And just like that, our sunny days of Rick Santorum jokes have come to an end. The senator from Pennsylvania, whose name became hilarious almost overnight, dropped out of the presidential race yesterday during a speech to supporters at Gettysburg, taking with him any hopes America had of banning pornography and contraceptives.
While Santorum mounted a spirited (read: terrifying) race for someone who espoused his particular brand of conservative values, he nonetheless failed to slow the momentum of Republican frontrunner Mitt Romney. Santorum trailed Romney nearly 3:1 in delegates but still managed to snag an impressive 272 during his campaign. And unless he decides to put himself behind one of the other candidates, those delegates remain off the table for anyone to snatch up.
The move was a well-calculated decision on the senator’s part. Should Santorum choose to run again in 2016, he has succeeded in establishing himself as a staunch social conservative who exited the race with a strong base and without a technical loss. Playing on his daughter’s recent health issues was another powerful maneuver, as many will attribute his decision to pull out of the race to his commitment as a father and “family man.”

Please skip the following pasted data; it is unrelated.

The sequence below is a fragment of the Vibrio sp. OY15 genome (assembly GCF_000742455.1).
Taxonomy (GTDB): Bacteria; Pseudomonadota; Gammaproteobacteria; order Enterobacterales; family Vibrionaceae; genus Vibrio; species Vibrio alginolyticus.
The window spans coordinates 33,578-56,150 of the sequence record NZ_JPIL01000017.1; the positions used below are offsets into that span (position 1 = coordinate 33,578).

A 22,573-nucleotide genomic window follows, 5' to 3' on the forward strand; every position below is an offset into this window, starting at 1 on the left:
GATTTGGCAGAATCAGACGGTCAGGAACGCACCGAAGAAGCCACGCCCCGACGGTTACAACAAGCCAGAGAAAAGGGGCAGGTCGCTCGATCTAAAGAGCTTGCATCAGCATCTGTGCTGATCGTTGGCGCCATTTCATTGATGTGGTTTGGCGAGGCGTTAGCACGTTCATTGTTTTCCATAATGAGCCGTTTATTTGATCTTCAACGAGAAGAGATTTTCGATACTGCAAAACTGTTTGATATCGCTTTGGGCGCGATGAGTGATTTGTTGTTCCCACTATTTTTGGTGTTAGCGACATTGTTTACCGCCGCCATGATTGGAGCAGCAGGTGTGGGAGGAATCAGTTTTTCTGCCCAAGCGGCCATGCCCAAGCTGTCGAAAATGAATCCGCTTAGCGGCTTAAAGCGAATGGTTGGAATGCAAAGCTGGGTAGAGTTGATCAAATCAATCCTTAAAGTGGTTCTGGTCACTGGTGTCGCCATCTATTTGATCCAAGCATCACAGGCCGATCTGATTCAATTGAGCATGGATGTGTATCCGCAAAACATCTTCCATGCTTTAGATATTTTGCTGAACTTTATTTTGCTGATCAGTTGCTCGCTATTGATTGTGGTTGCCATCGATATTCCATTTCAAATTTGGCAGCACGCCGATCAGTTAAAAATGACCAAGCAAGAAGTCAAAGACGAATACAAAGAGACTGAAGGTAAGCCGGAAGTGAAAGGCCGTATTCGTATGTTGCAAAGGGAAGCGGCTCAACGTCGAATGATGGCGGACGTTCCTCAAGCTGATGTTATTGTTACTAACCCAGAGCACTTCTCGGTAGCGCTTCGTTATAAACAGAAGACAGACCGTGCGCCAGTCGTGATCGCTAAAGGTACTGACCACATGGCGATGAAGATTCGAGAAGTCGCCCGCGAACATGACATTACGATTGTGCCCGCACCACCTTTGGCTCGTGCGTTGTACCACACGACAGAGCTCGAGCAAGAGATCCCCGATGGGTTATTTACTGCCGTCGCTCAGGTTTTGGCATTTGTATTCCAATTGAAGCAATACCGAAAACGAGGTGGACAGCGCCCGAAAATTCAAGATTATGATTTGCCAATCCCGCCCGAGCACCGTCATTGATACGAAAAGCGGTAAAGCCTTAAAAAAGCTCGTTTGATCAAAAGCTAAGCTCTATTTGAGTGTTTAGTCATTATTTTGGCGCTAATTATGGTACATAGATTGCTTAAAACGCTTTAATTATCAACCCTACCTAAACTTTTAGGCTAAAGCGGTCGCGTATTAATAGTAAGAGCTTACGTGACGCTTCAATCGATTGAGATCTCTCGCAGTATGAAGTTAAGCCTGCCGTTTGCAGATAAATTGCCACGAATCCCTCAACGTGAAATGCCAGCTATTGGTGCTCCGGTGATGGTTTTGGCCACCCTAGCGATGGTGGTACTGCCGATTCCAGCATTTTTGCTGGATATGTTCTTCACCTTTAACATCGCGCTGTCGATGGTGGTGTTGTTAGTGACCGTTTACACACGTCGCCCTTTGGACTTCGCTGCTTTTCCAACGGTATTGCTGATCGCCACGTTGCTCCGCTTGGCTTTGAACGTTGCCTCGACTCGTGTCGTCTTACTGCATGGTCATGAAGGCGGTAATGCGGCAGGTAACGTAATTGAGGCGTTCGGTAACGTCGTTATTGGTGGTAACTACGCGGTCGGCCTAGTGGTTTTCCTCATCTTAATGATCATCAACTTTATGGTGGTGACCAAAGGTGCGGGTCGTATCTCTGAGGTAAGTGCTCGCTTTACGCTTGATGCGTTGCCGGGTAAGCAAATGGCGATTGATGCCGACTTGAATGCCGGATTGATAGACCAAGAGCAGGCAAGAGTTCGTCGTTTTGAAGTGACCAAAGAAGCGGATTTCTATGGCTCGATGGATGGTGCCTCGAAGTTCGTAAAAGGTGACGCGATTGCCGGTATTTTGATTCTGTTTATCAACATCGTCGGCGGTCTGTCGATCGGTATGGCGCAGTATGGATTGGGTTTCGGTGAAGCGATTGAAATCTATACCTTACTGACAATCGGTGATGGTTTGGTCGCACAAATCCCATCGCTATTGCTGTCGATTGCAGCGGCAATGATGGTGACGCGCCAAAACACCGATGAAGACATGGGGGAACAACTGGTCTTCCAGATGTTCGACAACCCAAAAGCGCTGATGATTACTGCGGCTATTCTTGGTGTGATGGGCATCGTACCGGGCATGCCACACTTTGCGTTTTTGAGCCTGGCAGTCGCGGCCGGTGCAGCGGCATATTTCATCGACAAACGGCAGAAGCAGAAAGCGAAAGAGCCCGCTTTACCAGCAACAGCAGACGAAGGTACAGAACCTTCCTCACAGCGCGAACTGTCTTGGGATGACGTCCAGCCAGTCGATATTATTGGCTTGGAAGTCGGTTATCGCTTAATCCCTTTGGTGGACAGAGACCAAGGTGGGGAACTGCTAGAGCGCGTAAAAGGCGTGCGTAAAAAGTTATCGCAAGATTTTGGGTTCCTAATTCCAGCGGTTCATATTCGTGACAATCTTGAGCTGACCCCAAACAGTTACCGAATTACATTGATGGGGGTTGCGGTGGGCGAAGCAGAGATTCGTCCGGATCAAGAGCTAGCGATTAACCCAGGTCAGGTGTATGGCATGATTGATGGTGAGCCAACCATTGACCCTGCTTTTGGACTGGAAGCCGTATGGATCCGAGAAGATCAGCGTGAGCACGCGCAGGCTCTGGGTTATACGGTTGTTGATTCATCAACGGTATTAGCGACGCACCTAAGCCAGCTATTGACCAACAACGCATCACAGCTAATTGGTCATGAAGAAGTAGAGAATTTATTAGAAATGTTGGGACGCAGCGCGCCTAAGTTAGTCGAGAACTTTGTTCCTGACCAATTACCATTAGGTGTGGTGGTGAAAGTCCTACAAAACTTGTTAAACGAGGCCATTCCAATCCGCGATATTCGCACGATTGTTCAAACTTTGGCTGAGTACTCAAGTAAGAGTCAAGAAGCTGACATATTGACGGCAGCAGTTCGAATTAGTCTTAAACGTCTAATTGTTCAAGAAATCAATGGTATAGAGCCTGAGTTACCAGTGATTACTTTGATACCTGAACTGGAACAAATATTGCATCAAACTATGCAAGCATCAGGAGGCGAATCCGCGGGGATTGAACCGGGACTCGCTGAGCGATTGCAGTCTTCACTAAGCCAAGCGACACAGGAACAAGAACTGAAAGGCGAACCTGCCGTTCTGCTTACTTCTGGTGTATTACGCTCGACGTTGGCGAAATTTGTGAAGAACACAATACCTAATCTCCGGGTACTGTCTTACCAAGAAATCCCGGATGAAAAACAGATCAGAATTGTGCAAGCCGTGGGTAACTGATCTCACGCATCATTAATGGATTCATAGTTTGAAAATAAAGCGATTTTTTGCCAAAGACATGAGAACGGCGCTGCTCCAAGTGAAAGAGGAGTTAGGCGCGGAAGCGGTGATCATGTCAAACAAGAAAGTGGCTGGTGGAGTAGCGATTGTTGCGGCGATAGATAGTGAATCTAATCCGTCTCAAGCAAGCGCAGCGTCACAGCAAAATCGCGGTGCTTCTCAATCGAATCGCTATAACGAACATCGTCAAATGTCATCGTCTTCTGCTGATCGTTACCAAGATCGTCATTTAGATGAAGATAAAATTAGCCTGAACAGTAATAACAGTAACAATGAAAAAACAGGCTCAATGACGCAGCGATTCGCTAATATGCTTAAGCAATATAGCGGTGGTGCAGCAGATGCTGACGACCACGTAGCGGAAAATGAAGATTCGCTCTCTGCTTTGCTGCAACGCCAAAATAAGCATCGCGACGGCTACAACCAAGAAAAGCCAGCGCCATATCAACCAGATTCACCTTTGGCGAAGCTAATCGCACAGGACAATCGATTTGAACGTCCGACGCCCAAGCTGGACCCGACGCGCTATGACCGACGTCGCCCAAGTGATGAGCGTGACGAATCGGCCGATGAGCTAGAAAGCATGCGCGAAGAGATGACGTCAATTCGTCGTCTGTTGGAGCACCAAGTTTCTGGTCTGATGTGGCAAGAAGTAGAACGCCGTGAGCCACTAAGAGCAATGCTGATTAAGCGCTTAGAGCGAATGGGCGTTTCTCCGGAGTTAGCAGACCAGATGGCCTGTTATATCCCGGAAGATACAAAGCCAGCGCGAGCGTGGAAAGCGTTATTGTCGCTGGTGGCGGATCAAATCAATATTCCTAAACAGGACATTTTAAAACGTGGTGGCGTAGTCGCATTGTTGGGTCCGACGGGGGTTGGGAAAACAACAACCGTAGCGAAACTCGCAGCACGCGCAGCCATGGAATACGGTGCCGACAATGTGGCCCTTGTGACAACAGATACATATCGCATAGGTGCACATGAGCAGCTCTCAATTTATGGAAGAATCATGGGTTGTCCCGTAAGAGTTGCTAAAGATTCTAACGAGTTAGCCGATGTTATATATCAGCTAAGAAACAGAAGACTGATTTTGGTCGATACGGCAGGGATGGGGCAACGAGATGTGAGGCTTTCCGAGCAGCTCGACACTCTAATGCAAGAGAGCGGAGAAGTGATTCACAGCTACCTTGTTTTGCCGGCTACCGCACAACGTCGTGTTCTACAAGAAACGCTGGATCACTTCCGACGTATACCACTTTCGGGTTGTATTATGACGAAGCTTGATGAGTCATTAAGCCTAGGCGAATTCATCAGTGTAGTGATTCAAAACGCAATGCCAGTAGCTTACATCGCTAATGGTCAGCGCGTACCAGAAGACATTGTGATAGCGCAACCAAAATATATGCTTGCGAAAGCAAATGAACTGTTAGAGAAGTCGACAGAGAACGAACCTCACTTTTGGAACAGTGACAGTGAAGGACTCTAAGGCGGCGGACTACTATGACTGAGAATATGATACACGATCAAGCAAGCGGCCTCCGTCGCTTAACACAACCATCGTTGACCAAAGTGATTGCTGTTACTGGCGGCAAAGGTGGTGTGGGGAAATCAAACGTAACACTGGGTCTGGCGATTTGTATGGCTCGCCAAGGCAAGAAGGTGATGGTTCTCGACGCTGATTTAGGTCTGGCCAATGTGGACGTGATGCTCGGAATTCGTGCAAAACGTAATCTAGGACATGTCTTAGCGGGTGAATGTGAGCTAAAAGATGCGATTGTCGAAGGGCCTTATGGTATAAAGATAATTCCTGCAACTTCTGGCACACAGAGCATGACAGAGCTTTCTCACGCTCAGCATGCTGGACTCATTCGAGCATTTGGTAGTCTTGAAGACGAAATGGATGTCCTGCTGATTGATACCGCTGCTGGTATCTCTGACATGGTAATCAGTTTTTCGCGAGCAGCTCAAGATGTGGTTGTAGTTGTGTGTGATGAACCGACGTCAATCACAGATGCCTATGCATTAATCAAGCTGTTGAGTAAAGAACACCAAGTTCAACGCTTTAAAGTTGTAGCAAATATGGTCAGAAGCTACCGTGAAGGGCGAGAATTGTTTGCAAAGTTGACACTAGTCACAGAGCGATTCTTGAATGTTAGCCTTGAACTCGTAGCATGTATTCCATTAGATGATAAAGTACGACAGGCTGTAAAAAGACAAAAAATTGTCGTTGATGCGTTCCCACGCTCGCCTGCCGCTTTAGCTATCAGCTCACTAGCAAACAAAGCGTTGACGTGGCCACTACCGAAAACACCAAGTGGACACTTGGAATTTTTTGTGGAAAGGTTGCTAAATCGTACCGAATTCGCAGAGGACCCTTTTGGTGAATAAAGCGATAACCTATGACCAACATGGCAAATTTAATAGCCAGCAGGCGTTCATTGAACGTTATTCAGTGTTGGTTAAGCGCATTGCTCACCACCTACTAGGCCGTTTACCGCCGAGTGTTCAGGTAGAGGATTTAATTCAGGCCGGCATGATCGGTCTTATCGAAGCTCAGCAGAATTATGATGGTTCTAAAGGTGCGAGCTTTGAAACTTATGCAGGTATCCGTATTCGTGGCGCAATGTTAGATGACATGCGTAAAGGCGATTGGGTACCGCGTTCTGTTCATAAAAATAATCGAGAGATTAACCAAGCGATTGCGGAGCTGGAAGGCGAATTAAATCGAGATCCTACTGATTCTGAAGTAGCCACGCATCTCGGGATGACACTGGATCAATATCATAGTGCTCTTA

So what happens now? If any doubts still lingered on Romney’s candidacy, they have evaporated along with all traces of Santorum, who may yet rise from the grave for a tasty VP or cabinet position. Gingrich trails the frontrunner by more than 400 delegates, and Ron Paul has yet to win a state (fear not, libertarians, Paul’s still in it to win it). With Santorum out of his hair, Romney is free to rebrand himself as the moderate that might win him the Independent vote. And though the margin of approval between him and Obama is at a solid 7%, Romney may close that gap with his financial platform as he turns his attention away from the Republican vote that he has all but secured.
While Romney may have clinched the nomination, he’s failed to avoid the wrath of one of the more unlikable fringe groups to have been born in recent years. Anything but inconsistent, Birthers have called Romney’s birth certificate into question, citing the fact that his father was born in a Mexican colony formed by the candidate’s great-grandfather, who fled the states in order to remain married to his four wives. The Birthers have sued California Secretary of State Debra Bowen for not checking the eligibility of the candidates earlier – a valid concern, since it’s not like Romney was a governor (or Obama a senator), or anything.
Regardless of the shenanigans that will doubtless occur in the coming months, one thing is certain: Election season is far from over.